Heartburn and acid regurgitation are the main symptoms of gastroesophageal reflux disease (GERD),1 though some people have GERD without heartburn. Other symptoms include pain in your chest and/or abdomen, difficulty swallowing, dry cough, hoarseness, nausea, vomiting, bad breath, wheezing, and interrupted sleep.
Whether or not you have heartburn, if you have GERD, you will likely experience some or all of these frequent symptoms,2 including:
Acid reflux: You might feel a burning sensation in your chest and/or abdomen, and you might taste stomach acid combined with whatever food you just ate, especially in the back of your throat. That’s because the valve between your stomach and your esophagus—which carries your food from your mouth to your stomach—isn’t closing properly, and it’s allowing the contents of your stomach to move in the wrong direction, back up toward your mouth.
Chest or abdominal pain: This usually starts behind your breastbone, or sternum, and may travel up to your throat and radiate to your back. You may also feel pain in the upper or middle part of your abdomen. The pain usually occurs shortly after eating and can last from a few minutes to several hours. It’s important to remember that sometimes the pain of a heart attack can be confused with the burning pain of GERD, and it’s always important to seek medical attention if there is any doubt as to the origin of your chest pain.
Hoarseness: Irritation caused by refluxed stomach acid into your throat can lead to hoarseness or laryngitis, particularly in the morning.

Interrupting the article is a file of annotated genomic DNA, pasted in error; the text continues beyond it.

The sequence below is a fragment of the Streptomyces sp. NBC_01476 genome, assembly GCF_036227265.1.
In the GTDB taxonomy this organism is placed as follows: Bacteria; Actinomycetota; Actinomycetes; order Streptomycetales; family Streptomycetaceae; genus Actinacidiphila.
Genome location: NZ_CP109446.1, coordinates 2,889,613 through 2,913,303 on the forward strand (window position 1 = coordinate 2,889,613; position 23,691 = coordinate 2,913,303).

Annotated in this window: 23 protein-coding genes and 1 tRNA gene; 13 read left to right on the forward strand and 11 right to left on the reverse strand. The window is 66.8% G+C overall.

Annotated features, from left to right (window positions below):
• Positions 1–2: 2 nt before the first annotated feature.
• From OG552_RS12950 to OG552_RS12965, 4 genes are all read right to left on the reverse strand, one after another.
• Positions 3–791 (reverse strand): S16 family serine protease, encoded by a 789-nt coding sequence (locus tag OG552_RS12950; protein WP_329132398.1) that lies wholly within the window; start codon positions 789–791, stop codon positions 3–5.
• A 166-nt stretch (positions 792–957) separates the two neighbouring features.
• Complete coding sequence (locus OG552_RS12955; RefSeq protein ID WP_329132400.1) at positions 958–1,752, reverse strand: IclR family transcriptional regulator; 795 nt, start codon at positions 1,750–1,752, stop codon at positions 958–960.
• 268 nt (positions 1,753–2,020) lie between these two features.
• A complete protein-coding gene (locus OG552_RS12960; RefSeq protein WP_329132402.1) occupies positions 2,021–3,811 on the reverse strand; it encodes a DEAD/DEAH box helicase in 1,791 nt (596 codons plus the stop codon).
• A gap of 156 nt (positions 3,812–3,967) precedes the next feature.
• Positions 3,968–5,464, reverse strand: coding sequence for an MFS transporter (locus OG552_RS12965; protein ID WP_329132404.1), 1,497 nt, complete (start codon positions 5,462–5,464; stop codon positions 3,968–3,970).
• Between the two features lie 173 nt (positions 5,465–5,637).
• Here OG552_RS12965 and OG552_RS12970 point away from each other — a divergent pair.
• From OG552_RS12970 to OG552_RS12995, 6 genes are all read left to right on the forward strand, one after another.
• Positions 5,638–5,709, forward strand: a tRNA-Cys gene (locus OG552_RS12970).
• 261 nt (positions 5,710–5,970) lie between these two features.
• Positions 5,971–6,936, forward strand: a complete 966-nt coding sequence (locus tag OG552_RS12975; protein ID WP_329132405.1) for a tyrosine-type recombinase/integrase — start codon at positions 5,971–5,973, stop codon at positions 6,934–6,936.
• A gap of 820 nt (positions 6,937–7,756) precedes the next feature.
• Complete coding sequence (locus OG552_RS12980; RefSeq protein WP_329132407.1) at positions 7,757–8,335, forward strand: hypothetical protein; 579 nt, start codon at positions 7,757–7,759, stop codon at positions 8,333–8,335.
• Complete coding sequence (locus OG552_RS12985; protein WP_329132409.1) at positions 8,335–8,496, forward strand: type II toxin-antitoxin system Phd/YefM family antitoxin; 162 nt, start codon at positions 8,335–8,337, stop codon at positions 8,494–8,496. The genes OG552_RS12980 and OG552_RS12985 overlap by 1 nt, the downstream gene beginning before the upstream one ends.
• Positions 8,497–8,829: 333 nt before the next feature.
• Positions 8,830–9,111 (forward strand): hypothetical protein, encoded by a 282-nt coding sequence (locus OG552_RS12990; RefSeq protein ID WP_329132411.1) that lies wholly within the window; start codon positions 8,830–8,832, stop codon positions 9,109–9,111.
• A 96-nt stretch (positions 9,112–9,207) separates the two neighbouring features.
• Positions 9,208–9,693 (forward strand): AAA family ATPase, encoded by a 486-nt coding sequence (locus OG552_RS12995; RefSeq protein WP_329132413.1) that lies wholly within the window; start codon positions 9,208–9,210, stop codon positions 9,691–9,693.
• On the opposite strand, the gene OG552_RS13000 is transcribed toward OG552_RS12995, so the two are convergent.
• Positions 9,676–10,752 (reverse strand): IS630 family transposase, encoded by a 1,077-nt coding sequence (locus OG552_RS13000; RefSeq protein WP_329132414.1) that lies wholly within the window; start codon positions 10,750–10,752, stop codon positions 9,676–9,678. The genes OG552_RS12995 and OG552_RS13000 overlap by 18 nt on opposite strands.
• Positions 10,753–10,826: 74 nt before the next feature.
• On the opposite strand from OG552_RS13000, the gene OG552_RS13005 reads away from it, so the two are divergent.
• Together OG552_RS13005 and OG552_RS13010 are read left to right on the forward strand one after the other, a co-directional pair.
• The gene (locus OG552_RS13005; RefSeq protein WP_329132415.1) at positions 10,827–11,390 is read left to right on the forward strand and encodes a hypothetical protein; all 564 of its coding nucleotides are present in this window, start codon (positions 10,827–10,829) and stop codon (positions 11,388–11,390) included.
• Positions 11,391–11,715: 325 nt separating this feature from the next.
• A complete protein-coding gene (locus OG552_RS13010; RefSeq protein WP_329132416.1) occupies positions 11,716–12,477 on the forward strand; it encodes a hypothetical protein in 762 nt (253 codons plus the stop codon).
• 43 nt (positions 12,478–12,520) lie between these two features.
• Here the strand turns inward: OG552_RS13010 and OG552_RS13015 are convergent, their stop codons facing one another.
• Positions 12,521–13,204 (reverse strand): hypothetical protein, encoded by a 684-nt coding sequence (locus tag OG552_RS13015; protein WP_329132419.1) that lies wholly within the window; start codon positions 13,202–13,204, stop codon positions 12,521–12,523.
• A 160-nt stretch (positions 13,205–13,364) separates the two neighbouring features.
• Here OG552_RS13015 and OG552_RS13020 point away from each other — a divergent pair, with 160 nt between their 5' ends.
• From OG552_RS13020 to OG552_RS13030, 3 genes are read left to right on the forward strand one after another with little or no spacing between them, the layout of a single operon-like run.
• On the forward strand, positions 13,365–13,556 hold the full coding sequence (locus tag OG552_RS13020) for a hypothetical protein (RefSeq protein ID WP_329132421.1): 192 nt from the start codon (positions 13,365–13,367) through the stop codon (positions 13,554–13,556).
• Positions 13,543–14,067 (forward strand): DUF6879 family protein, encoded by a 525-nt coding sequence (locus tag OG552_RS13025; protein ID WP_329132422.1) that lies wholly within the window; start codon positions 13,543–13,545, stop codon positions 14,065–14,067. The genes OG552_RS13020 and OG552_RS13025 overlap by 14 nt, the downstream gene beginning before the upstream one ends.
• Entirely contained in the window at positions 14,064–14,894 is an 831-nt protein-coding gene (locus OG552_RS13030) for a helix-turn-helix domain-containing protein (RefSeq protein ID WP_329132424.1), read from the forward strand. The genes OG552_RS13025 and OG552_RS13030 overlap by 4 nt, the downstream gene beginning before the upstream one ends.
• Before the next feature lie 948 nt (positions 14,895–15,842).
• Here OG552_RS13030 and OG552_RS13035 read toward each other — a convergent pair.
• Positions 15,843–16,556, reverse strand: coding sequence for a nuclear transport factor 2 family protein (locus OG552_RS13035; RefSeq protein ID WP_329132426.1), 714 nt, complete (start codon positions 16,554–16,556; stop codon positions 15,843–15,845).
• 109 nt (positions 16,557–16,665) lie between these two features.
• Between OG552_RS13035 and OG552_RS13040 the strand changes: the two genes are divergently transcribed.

Difficulty swallowing: Issues with swallowing, known as dysphagia, occur when food doesn’t pass normally from your mouth through the esophagus to the stomach. There may be a sensation of food sticking in your throat, chest pressure or burning after eating, or a feeling of choking. Difficulty swallowing could be a sign of various conditions, including erosive esophagitis and esophageal cancer, and should always be evaluated by a healthcare provider.
Persistent dry cough: If refluxed stomach acid is aspirated, it can cause coughing. This cough can also cause a sore throat.
Bad breath: This can occur when acid from your stomach comes up into your throat and mouth.
Wheezing: You might feel like you’re having difficulty breathing, and you may hear a whistling sound when you breathe.
Nausea or vomiting: GERD can cause nausea and/or regurgitation as well, which can lead to your teeth wearing away from the stomach acid.
Difficulty sleeping: GERD can interrupt your sleep if the symptoms are bothersome.
Elderly patients may not connect their symptoms with heartburn or GERD, as they may be different from what is considered typical for the disease.
Usually, when we think of the symptoms of GERD we think of heartburn. In the elderly, symptoms often show up in the mouth, throat, or lungs.
Symptoms that can occur in the throat include:
Feeling like there is a lump in your throat or food stuck in your throat
Trouble swallowing (dysphagia)
Chronic sore throat
Respiratory symptoms, such as coughing and wheezing